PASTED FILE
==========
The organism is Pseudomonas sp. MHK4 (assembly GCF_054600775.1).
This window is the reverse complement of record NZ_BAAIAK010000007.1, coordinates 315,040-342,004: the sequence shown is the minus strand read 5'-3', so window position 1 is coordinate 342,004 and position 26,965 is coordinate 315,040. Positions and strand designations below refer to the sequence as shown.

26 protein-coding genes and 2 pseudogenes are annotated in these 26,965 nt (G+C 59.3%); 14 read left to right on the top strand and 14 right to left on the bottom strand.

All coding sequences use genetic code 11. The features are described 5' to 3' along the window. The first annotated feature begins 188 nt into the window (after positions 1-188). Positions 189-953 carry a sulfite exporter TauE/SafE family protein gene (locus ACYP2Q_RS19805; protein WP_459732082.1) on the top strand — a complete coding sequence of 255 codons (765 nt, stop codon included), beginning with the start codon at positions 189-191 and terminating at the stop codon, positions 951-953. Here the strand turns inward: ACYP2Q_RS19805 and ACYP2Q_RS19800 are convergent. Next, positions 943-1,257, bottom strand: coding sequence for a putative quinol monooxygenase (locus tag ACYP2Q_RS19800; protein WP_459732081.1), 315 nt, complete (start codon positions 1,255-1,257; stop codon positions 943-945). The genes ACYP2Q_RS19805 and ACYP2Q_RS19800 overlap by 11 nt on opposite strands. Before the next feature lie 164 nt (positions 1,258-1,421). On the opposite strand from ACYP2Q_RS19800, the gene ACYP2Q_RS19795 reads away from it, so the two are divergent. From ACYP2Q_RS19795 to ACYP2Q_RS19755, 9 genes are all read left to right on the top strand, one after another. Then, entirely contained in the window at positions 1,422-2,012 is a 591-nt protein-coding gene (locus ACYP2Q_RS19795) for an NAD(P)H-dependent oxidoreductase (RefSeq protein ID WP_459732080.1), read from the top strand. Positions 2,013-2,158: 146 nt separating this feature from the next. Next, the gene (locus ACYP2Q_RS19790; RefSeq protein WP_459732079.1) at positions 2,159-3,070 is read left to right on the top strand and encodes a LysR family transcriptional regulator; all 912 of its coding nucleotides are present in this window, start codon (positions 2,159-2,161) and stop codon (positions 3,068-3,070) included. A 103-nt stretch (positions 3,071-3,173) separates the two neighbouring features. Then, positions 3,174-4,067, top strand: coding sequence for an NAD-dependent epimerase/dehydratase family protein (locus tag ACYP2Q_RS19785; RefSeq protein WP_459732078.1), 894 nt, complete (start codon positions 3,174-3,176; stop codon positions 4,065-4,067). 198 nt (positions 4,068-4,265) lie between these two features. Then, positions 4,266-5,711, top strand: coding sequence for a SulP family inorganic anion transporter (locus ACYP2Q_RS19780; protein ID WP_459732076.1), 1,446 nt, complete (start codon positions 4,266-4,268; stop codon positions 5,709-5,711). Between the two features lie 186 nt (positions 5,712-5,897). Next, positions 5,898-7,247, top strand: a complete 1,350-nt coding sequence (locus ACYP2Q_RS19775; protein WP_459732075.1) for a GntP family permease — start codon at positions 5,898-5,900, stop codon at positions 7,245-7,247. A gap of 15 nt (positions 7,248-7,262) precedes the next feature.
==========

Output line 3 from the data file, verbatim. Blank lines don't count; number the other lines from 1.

26 protein-coding genes and 2 pseudogenes are annotated in these 26,965 nt (G+C 59.3%); 14 read left to right on the top strand and 14 right to left on the bottom strand.